Ever met someone who seemed eloquent enough but came across as semi-literate on Facebook? Or have you ever said a grammatically correct sentence out loud but written down something entirely different?
The reason for that, according to new research from Johns Hopkins University, is because the brain separates our ability to speak and write - so much so that it is possible to damage one part but leave the other unaffected.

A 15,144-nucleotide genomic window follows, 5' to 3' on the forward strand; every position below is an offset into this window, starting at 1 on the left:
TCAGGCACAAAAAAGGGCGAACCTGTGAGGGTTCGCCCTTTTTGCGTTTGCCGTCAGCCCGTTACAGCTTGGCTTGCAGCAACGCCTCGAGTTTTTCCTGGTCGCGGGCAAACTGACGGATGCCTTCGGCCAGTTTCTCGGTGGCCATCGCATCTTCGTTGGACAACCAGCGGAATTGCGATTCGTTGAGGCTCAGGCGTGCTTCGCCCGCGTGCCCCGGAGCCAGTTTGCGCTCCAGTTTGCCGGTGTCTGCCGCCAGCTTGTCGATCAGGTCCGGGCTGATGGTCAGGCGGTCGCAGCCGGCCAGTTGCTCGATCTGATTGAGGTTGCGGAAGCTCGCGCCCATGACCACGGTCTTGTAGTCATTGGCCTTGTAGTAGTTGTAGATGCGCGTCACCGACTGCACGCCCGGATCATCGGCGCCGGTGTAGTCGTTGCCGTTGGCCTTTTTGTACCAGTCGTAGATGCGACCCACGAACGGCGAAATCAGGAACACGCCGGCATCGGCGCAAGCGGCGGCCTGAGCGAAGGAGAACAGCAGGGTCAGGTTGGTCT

"Actually seeing people say one thing and - at the same time - write another is startling and surprising. We don't expect that we would produce different words in speech and writing," said lead author, cognitive scientist Professor Brenda Rapp. "It's as though there were two quasi-independent language systems in the brain."
To find this out, the team studied five people who had aphasia after a stroke. Four of them had difficulty writing grammatically correct sentences, but they did not have an issue speaking. One individual had the opposite problem.